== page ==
The problem with this transformation, however, is that it has been detrimental to our food, nutrition, food economies, and for the people actually making our food. There is now a lack of transparency which has led to more additives in our food and a drop in the quality, as well. Speed and uniformity have taken over, in place of nutrition and flavour.

This is where Slow Food comes in. The movement originated in 1986 in Italy, when Carlo Petrini was among those who opposed the opening of a McDonald’s in Rome. The message of this resistance quickly spread, and in 2006, Paul became a director of one of Canada’s Slow Food chapters.

The Slow Food Movement’s motto is “Good, Clean, Fair”. Good, meaning following traditional practices and genetics (excluding GMOs, for example); clean, meaning that food is grown in a way that is beneficial and even regenerative for the environment; and fair, meaning that there is a fair return to farmers, as well as fair access to food. As Paul points out, many of the people who do the hardest work in the food industry, from the fields to the kitchen, get the least benefit from this system. In order to combat this, Slow Food focuses on distributing the benefits of the dollars that are spent on food more equitably to the people working in the food industry.

“How we manage food matters,” says Paul . “[as well as] the injustice of lack of access to food, both domestically and globally.” We produce far more calories per year than humans need to thrive. In fact, much of the excess grain we produce is turned into alcohol, both for fuel and consumption. It is also fed to animals, which is both inefficient and unhealthy for them and us. Ultimately, Paul says, “the problem isn’t producing more calories, it’s distributing the calories we have.”

It’s Not The Food Price, It’s the Economic System: why slow food is seen as elitist

Food movements often carry a reputation for being elitist. Paul says that the problem isn’t the food prices of better, healthier food, but that it’s current economic system’s unfair distribution of wealth that’s to blame.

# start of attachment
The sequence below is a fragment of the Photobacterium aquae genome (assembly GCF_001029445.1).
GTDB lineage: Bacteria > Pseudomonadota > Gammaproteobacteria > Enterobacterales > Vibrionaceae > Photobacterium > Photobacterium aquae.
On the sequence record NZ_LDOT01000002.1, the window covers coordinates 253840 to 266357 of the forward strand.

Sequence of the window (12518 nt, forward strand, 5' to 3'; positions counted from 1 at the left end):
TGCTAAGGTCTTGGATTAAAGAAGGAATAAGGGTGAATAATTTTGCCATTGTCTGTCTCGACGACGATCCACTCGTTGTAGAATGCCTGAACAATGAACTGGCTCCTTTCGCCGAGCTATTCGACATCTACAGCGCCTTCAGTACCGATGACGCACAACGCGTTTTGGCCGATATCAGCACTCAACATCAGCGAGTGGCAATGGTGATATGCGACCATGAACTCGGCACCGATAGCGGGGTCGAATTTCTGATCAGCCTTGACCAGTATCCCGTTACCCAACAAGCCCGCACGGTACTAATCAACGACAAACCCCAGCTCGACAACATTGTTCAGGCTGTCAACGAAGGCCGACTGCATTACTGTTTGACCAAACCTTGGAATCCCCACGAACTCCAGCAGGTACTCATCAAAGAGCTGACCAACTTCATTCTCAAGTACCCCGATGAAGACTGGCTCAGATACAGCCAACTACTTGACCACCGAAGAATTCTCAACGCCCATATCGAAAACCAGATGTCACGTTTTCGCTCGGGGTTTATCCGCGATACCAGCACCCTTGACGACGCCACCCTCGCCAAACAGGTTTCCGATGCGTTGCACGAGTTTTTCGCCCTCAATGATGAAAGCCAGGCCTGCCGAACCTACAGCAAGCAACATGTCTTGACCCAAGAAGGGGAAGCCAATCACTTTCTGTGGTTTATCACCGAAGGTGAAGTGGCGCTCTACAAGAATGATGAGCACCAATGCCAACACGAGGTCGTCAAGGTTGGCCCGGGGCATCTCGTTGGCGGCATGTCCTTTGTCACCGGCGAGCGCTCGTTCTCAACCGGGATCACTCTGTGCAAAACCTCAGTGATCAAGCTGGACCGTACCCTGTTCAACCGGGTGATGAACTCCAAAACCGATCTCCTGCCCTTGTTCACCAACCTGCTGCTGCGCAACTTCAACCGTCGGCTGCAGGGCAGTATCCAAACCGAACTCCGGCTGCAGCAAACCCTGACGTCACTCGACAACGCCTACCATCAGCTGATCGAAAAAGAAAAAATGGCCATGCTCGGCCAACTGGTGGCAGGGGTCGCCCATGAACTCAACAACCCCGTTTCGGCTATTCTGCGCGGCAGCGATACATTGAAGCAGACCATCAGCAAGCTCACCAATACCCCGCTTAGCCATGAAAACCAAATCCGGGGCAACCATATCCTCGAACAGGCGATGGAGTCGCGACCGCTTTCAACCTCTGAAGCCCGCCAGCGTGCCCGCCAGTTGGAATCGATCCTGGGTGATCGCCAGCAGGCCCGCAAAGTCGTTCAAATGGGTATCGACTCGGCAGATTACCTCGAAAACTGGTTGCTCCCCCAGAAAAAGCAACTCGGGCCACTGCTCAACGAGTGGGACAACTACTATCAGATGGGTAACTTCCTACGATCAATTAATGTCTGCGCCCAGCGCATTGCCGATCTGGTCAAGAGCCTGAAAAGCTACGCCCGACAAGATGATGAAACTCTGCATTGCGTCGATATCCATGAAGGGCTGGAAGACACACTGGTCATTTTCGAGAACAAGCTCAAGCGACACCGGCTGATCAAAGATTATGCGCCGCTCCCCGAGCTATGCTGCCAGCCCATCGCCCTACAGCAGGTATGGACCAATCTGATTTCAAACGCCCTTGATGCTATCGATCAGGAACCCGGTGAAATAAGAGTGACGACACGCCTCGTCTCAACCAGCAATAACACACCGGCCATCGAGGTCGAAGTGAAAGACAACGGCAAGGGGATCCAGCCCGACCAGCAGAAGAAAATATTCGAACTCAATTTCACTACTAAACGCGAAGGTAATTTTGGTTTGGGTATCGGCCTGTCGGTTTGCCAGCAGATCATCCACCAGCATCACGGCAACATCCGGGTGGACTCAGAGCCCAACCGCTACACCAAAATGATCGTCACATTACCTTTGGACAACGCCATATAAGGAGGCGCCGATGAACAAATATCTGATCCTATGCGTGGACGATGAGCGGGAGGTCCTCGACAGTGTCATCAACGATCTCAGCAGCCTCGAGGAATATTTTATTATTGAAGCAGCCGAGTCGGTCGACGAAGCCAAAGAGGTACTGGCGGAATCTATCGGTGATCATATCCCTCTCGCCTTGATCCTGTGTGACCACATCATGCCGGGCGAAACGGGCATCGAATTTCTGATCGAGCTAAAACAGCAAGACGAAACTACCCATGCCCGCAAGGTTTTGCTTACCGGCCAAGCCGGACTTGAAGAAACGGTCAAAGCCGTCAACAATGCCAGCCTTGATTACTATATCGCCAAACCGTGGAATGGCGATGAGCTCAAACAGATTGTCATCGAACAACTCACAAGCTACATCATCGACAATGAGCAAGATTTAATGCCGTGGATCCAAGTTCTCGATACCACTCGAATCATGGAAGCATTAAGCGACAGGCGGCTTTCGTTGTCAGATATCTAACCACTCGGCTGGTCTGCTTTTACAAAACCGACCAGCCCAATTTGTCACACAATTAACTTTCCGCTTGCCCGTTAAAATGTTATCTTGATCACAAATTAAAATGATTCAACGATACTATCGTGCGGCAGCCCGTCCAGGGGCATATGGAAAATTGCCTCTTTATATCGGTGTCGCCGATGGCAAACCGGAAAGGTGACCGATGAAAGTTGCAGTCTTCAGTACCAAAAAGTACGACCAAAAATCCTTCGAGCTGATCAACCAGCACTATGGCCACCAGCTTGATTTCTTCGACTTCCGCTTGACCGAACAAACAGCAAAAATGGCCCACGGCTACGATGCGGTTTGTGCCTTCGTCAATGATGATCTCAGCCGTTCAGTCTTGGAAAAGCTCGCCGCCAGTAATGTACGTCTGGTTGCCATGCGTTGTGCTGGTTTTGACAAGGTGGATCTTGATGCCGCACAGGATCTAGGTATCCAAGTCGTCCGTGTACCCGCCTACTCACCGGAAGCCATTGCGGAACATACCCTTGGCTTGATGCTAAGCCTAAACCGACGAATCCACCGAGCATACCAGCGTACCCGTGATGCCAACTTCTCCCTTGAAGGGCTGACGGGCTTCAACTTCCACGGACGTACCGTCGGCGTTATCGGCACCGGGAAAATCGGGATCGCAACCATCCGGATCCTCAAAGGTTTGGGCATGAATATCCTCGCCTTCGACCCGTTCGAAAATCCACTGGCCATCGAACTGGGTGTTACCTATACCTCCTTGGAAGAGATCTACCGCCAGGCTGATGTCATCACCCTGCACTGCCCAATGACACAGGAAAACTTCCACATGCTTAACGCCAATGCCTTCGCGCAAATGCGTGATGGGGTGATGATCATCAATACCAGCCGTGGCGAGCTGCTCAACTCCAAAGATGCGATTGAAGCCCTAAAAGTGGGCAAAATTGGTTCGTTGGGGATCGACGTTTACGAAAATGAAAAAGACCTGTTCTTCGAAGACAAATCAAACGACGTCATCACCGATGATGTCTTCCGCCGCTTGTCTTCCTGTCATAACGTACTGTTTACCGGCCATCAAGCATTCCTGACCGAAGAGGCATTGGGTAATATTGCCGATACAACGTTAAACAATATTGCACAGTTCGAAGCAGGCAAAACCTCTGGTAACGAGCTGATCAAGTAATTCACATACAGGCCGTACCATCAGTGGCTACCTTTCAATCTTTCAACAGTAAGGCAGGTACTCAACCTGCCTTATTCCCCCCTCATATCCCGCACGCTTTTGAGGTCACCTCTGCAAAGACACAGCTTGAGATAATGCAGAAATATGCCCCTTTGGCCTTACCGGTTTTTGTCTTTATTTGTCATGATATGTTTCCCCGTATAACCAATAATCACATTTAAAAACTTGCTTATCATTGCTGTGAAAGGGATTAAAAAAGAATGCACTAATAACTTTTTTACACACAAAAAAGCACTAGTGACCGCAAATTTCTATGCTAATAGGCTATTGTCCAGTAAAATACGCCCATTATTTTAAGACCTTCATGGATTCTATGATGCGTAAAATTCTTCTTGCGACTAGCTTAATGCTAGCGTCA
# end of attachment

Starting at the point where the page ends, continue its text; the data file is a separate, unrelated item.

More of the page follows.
“We have an economy that creates lots of wealth, but it’s increasingly concentrated into fewer and fewer hands,” says Paul. This unfair system has fed directly into the problem of urban hunger, which has created a frustrating tension between advocates for the urban poor, and proponents of the slow food movement. While Slow Food is fighting for better incomes for farmers and better share for rural economies, there are groups that see the movement as unfair to the poor. 

This tension is not the fault of the food system, however. Rather, both groups can look to the same cause: the economy. Our current economic system has led to structural unemployment, among other issues, and doesn’t distribute the benefits of the economy as fairly as it should, says Paul. 

How to Rebuild our Food System, and Food Access 

There are solutions to this divide between people who are dealing with food insecurity and the Slow Food Movement. One organization trying to bridge the gap is FoodShare Toronto with its  Good Food Program. This organization emphasizes shortening the connection between farmers and consumers, building food education programs, and distributing healthy produce at a fair price.

Shortening the link between consumers and farmers is ultimately the goal of Slow Food. The Good Food Program does this by controlling the distribution cost between farmers and consumers with volunteer work, allowing them to deliver boxes of healthy produce to people at a fair price.

Another part of Slow Food is food education. Paul says that cooking food from scratch is the most important thing we can do with the food system. If we want things local, we should cook from scratch. For example, while a can of soup may say it’s a product of Canada, we have no way to control whether all of the ingredients are actually produced here.

NIKU Farms

In the end, the Slow Food movement is striving to create equity for everyone, and that’s no easy task. But we can all do our part and contribute to a better, healthier future.

At NIKU Farms, we’re helping to support farmers by creating an online platform connecting people directly to ethically raised meat from local farms. The average farmer receives only 16 cents of every retail dollar. We provide a better return for our partners so they can make a living, ensuring that they make about three times as much as the national average.

We also want to make sure that buying locally sourced and ethically raised meat benefits our customers. By partnering with local farms and cutting out the middle-person, our customers are able to purchase better-quality meat at affordable prices and health benefits, with 100% transparency into where and how your meat is raised. 

Check out our partner farms here, and be sure to follow us on Instagram and Facebook to hear more about our partner farms and other news!